Agur, Donostia

The past, the present, and the future — as our final days wind down in San Sebastián, that is what I find myself thinking about the most. As college students from the United States, everyone is always asking, “When are you going to graduate?” or “What are you going to do with your life?”. Myself, having endured these questions many times before, have come up with a bulleted list in my head of how to make it sound like I have all of my ducks in a row — or in other words, to act like I have any idea what the future holds.

The truth is, I haven’t the slightest idea.

At the end of our first week in San Sebastián, Professor Zabalbeascoa took us to see the Combs of the Wind, sculpted by Eduardo Chillida. Giant iron fingers reached from the rocks on the coast, forming three distinct figures. Professor Zabalbeascoa asked us what we thought these sculptures represented, and to be honest, I was stumped. At first, they just looked like iron fingers coming up from the rocks. After a few ideas, he told us his favorite interpretation of the sculpture — that one each represented the past, the present, and the future. The past, off to the right, at first appeared twisted and scarred, but upon second thought was quite beautiful, as it pointed towards the future with a concrete surety. The present, the one that we could touch, was the most clear, the one that felt as though we ourselves could examine with the most truth. Finally, looking through the present we saw the future, looking upwards towards the sky, far off in the distance, looking open to change, and to be filled with whatever the world has to offer.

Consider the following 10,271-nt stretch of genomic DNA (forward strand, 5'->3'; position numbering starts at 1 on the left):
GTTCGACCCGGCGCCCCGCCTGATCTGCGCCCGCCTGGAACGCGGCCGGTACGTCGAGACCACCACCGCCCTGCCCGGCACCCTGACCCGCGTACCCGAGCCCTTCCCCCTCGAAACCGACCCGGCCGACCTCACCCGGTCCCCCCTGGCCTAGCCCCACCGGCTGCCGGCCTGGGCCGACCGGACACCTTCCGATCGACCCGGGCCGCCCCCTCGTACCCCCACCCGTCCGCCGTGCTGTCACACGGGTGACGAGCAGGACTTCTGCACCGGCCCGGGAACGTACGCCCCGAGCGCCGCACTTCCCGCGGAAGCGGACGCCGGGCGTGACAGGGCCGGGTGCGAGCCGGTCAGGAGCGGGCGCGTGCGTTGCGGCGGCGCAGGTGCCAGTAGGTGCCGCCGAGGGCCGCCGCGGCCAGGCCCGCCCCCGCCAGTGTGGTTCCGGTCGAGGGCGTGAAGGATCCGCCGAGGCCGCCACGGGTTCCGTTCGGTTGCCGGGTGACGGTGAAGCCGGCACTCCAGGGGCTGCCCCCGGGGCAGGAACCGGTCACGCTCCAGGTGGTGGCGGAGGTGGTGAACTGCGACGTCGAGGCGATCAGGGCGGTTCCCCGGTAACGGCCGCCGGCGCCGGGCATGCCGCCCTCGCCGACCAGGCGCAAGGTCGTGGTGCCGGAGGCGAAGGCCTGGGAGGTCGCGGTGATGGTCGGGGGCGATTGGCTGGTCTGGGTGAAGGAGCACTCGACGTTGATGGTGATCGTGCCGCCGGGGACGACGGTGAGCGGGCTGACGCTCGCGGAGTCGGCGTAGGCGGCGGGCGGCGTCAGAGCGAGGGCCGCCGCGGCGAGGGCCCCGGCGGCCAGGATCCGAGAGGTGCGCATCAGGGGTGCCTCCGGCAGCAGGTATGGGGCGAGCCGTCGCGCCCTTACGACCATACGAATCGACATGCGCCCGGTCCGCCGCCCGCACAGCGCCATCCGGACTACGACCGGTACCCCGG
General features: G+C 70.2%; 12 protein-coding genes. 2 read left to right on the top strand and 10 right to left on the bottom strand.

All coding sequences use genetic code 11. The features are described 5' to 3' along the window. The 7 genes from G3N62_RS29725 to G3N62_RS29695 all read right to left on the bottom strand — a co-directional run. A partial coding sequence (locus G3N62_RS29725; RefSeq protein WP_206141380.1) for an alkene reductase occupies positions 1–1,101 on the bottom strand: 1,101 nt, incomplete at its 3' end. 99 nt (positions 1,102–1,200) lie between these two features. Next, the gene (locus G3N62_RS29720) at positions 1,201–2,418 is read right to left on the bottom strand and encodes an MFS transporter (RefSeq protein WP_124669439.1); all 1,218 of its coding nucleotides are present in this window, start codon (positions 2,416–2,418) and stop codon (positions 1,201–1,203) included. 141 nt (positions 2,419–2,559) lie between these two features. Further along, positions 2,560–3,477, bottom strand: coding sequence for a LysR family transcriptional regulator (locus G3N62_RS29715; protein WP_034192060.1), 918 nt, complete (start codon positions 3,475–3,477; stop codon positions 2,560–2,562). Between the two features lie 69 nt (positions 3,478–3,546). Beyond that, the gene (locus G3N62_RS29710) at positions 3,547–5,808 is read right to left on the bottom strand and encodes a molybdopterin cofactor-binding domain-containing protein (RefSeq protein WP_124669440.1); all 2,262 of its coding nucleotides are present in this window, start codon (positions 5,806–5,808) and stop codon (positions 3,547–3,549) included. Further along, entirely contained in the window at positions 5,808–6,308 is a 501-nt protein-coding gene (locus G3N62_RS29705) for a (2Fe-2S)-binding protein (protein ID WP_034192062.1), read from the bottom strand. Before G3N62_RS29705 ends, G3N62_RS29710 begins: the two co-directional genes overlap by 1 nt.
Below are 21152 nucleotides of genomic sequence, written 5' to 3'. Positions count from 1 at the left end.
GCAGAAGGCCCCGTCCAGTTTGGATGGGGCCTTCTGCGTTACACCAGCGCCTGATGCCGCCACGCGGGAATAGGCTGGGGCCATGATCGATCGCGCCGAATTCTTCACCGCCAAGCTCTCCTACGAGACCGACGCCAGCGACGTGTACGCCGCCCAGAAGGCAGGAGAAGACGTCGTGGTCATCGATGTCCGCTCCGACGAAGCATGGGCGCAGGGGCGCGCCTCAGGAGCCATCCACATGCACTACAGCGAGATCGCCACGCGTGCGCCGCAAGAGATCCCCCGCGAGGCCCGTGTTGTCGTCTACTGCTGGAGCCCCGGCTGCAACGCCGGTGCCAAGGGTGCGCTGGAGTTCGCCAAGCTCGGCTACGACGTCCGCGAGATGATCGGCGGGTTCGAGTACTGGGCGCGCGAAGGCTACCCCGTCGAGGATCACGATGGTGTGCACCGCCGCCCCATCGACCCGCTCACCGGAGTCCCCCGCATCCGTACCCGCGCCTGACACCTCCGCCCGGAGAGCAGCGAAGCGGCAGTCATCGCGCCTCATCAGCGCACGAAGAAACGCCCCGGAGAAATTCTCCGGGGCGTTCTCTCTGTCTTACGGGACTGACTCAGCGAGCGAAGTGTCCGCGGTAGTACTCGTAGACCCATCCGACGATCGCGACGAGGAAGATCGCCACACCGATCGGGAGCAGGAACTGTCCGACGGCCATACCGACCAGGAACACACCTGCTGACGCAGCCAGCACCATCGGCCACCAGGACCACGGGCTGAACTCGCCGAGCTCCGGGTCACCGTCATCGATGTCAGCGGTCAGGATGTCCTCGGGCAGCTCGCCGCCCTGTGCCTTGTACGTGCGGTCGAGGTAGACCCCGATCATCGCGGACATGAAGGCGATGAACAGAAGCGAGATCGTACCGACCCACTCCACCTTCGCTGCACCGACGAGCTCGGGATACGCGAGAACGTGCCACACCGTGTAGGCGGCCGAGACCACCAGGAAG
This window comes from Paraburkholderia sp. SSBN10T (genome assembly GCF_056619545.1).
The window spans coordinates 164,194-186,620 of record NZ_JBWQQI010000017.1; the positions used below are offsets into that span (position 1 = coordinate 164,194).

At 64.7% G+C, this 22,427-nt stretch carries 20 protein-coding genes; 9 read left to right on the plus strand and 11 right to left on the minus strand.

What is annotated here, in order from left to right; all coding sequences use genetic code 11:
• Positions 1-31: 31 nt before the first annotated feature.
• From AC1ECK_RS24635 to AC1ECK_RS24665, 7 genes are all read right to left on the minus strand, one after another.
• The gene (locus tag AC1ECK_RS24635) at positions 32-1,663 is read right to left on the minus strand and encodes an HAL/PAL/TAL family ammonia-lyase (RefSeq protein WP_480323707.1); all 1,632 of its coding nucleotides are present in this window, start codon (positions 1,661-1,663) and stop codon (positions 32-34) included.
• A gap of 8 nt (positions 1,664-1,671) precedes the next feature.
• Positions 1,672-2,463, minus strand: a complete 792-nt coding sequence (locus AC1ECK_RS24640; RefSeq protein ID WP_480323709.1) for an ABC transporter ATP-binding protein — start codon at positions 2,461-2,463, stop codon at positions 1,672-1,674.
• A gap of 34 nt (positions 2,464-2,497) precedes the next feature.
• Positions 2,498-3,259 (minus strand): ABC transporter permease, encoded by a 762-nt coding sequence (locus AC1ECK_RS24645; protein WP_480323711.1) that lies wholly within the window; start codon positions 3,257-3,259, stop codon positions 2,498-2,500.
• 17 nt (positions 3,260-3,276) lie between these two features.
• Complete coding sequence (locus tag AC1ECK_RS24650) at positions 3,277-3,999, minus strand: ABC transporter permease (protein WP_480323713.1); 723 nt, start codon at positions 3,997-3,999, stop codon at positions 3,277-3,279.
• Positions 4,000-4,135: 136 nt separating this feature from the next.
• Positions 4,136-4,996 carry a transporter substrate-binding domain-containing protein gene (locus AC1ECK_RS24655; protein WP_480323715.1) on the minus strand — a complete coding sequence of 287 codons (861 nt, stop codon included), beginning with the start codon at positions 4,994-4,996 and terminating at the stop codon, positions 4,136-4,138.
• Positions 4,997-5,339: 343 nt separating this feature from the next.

Professor Zabalbeascoa then took out a pen and put it on his finger. He explained that there has to be a balance between the past and the future in order for us to become balanced in the present. Without this, the pen would fall — just as our minds would become clouded and worried too much in one place or the next.

Then, I thought of the past three weeks we had spent together. I thought of how most of us were total strangers, hopping on planes to bring us to a place that none of us had ever known. I thought of how since then we have shared food, stories, classes, feelings, and most importantly, the memories that we have made here. From trying pinxtos (for better or for worse), to climbing seemingly insurmountable mountains, to resting on the beautiful shores of La Concha and Zurriola, to immersing ourselves in new languages and cultures, and finally to doing more than many of us had ever imagined doing — I felt inspired by all that I had once thought impossible.